If misery is knowing life is hopeless, and thereby being right, maybe happiness is an attempt to fulfill yourself in spite of your unfulfillableness. It’s a revolt against believing in something guaranteed to be true with believing in something impossible.
Choosing passwords is such a pain to most people that we usually just opt out. We instead have a password manager take care of it, or worse, just use the same exact password for everything.
Here’s a better way to create your passwords: create one or two base phrases that contain words with lowercase/uppercase letters and at least one number. For example:
Then, add parentheses somewhere in there and inside the parentheses insert what you would call the app you’re signing into. Get creative. For example, the above would turn into:
jump4Joy(apple) for signing into your Apple ID, or
package(WF)WHEEL2jump for signing into Wells Fargo.
What this does is only require you to remember one (or two in my case) base phrases, and after that just insert what app you’re using. The beauty of this is:
everyone has different base phrases, so your password is still unique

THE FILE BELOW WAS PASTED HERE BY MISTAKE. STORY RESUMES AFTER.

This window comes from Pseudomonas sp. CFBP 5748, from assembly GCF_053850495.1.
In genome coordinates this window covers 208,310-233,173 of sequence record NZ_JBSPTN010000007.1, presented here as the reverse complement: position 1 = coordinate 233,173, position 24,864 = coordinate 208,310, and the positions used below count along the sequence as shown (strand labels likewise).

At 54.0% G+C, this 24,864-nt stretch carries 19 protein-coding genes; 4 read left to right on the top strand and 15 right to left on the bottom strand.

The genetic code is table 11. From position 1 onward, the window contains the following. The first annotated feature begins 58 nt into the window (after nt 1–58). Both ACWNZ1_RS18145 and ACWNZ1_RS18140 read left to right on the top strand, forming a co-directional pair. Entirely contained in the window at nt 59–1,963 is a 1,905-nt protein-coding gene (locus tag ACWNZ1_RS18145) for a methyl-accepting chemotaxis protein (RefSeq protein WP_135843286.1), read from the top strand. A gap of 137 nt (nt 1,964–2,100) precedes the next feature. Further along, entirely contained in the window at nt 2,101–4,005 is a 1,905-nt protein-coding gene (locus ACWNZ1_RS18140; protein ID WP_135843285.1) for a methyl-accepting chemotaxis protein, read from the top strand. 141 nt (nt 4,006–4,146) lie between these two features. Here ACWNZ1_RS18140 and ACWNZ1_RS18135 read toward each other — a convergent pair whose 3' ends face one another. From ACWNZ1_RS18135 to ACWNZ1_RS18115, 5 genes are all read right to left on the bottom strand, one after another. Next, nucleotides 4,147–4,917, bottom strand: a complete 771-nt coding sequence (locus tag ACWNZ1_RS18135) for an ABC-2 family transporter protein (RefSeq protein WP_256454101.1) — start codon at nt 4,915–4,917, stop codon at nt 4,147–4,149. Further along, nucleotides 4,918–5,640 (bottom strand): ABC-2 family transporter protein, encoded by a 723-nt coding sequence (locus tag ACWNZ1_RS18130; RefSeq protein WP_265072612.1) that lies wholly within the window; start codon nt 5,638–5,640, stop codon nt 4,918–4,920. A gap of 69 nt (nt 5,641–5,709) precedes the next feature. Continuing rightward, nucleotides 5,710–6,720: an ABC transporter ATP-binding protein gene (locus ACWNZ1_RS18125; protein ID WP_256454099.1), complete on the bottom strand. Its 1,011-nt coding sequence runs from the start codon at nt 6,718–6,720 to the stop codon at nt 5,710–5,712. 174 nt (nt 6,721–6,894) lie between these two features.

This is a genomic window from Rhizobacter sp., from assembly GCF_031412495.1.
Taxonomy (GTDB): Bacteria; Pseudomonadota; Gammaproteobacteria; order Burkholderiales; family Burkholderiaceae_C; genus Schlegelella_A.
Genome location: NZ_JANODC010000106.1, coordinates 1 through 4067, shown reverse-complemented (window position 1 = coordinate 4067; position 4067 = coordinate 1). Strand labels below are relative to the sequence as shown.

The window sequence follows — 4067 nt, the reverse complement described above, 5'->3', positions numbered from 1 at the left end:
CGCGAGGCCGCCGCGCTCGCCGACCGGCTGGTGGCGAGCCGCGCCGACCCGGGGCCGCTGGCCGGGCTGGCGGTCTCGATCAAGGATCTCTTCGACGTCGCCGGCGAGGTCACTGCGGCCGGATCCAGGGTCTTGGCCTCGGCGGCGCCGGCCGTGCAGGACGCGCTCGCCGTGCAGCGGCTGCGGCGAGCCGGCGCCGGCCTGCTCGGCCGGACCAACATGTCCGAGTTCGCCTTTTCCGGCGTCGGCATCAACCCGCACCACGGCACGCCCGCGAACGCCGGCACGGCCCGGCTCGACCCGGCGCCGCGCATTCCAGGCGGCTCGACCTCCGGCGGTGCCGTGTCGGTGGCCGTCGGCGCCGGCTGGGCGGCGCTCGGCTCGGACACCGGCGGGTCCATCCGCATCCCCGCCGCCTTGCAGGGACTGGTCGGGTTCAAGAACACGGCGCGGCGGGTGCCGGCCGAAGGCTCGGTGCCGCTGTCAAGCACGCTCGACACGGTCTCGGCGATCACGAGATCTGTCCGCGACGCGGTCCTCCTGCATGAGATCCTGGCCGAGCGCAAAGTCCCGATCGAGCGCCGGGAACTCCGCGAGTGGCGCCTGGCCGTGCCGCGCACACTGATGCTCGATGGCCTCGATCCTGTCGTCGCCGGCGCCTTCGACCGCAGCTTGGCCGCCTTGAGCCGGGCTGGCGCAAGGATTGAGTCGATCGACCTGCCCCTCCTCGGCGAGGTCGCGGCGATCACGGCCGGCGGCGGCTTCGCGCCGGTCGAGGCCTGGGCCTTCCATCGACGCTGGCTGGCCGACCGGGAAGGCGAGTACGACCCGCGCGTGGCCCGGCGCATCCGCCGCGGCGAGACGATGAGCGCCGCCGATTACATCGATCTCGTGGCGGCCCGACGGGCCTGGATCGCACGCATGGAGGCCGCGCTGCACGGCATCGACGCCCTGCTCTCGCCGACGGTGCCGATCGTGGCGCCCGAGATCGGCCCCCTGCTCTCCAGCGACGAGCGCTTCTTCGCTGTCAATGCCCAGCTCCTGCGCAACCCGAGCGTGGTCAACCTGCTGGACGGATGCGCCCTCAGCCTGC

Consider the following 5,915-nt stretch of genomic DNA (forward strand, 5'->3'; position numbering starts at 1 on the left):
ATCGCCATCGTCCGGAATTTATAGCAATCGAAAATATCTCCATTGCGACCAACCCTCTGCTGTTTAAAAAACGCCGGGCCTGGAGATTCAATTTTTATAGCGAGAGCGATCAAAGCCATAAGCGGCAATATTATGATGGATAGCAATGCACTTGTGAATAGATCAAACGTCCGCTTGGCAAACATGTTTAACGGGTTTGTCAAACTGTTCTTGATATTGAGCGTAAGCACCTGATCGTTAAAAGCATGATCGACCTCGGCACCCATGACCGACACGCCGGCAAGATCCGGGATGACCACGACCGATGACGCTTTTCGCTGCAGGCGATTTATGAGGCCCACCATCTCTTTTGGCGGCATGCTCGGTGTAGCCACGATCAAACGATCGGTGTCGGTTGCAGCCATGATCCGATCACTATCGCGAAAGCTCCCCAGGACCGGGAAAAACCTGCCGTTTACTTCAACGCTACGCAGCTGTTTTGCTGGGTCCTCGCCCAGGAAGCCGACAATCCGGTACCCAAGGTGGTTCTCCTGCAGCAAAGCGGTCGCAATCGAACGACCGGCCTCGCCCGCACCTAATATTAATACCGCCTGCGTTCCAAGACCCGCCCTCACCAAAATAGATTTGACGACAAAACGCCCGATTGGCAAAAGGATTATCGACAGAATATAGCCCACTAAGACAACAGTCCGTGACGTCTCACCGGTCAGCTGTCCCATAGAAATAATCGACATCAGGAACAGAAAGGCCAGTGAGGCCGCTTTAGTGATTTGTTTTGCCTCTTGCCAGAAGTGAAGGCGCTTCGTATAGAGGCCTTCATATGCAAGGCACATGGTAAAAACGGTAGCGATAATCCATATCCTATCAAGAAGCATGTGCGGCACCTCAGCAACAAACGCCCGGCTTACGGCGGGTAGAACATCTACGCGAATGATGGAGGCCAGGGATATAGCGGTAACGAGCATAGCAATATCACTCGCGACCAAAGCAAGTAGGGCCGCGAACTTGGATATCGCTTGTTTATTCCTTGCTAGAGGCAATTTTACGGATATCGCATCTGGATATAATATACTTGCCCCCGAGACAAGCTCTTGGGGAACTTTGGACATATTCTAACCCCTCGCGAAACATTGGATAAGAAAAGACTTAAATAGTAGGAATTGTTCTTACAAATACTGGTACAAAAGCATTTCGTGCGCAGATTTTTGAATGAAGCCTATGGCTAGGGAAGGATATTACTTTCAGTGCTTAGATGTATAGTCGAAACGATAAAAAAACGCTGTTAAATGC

even if someone knows this scheme you’re using and knows what app you’re logging into, they don’t know your base phrase
base phrases are easy ways to remember long strings, so passwords are no longer 8-10 characters and instead could easily be 15-20
even if your base phrase gets leaked somehow, an attacker has to guess the way you spell the app you’re logging into; you could spell it WellsFargo, WF, wf, WellsF, or wellyfargs and be even more secure (I won’t tell you how I spell mine 😉)
Additional note: What I do is have two base phrases, one for important websites (financial, etc.) and one for less important websites (Twitter). This is because less robust sites are more likely to leak passwords, and if my base phrase for Twitter gets leaked it’s even more secure if I use a different base phrase for really important stuff.